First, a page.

On March 31, 2016, William “Bro” Adams, Chairman of the National Endowment for the Humanities, spoke at length to Fellows and Trustees of the Center about the state of humanities research, teaching, and public engagement in the United States. Reflecting on the NEH’s founding in 1965 and the work it has supported ever since, he also discussed the challenges facing humanists and the liberal arts, in general, in the twenty-first century.
On Thursday, April 21, NHC President and Director Robert Newman will join Malaprop’s Bookstore in Asheville, NC to give a talk on “Humanities Moments and the Heroic.” Newman will discuss the humanities’ role in a well-rounded education, their importance inside and outside the university setting, and the contributions that they make to addressing important challenges of the twenty-first century. Given the ever-increasing emphasis on science and technology, what role do the humanities play in helping us confront the challenges we face in our modern world — globalization, climate change, terrorism?
Following a nationwide search, the National Humanities Center has named Andrew T. Mink as its new Vice President for Education Programs. He will succeed Richard R. Schramm, who is set to retire in July. Mink will lead the Center’s efforts to strengthen humanities teaching at both the collegiate and pre-collegiate levels, which combine live webinars, interactive classroom lessons, and extensive digital archives of primary source materials.
The National Humanities Center announces the appointment of 37 Fellows for the academic year 2016–17. These leading scholars will come to the Center from 17 states, Argentina, South Africa, and the United Kingdom; they constitute the thirty-ninth class of resident scholars to be admitted since the Center opened in 1978. Robert D. Newman, president and director of the National Humanities Center, said, “This tremendous group of scholars is conducting interesting and important work across a range of humanistic fields. We are delighted to provide them support and look forward to their arrival.”
The National Humanities Center has been awarded a $100,000 grant from the National Endowment for the Humanities in support of a new outreach program for military veterans. This initiative, “Exploring the Experience of War,” will give veterans in North Carolina the opportunity to reflect on their own service by examining and discussing literary texts. It will be conducted in partnership with Chaplain Services of the Durham Veteran Affairs Medical Center.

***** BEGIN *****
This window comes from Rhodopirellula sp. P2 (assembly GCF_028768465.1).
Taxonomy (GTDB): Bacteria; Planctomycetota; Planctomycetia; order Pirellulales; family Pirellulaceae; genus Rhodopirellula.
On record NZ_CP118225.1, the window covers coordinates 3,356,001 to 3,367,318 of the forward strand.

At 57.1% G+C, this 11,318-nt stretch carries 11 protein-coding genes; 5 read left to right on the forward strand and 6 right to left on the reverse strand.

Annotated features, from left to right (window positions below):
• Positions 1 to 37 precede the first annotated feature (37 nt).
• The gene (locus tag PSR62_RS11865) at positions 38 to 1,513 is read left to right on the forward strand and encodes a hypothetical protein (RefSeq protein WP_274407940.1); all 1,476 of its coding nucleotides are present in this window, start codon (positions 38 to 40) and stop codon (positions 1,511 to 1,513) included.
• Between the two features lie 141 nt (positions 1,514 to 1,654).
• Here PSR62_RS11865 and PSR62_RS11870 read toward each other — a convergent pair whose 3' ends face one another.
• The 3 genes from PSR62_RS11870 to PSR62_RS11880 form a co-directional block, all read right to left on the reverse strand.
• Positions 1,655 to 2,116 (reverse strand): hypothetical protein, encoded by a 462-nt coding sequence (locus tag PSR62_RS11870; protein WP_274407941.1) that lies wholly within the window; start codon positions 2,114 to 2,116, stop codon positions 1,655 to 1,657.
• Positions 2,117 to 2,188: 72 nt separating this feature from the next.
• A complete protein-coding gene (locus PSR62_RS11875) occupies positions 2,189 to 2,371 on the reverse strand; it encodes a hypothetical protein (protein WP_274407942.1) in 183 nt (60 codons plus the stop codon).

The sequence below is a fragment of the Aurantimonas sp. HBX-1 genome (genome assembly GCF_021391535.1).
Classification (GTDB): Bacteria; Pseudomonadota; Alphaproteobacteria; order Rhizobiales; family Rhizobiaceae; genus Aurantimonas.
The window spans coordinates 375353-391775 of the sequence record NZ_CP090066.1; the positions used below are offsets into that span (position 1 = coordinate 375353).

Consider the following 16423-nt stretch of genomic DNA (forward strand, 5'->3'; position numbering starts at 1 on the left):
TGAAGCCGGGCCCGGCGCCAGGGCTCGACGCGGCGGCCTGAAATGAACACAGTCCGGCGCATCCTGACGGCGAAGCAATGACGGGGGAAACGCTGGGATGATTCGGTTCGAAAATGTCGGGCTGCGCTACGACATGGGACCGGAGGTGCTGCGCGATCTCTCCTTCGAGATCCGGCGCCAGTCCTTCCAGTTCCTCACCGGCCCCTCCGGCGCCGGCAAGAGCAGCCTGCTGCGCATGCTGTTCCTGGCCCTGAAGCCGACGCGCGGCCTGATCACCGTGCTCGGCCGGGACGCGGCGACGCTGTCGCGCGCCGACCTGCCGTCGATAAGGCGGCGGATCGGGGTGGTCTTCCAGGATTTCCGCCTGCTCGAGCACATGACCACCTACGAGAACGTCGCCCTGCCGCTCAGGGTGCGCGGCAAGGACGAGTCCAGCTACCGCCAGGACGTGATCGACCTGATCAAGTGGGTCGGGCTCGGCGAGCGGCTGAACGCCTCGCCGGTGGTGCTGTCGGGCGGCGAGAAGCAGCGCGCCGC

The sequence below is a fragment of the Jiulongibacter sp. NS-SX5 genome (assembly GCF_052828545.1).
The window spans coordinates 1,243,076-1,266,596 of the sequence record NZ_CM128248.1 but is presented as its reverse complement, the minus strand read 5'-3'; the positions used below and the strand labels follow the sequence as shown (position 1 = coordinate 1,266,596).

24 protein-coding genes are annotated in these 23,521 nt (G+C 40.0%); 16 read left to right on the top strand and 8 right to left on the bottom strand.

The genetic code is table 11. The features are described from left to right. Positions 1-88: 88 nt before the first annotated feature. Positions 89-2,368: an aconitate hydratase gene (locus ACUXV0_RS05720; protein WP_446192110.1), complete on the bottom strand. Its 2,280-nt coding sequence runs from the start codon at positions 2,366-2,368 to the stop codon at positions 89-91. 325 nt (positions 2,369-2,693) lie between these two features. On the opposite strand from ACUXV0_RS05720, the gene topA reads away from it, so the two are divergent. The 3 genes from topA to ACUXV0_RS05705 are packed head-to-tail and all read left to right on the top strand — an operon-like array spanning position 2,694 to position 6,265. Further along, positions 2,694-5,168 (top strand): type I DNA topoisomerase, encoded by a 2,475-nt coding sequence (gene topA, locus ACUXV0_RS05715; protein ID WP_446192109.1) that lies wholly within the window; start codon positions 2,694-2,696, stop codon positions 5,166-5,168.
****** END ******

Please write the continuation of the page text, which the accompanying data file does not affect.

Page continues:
The National Humanities Center has announced the selection of fourteen highly qualified educators from across the country as members of its inaugural Teacher Advisory Council. These teachers, from school districts in twelve states, will work with the Center’s education program staff in piloting, evaluating, and promoting resources and programs that complement its nationally recognized teaching and professional development materials.
The Andrew Cayton Memorial Fund has been established to support the critical work of humanities scholars at the National Humanities Center, where Drew was a Fellow during the 2012–2013 academic year. Specifically, this fund will support the Center’s annual webinars in early American studies, enriching the work of high school teachers across the country, but with an audience now expanding to include community college teachers and adult education generally. The Fund is made possible by generous contributions from Drew’s friends and associates.
National Humanities Center President and Director Robert D. Newman was the featured guest at an event held January 14, 2016 at Scuppernong Books in Greensboro, NC. Newman discussed the ways the humanities give meaning to our lives, shape historical events, and help address the most complex challenges of modernity.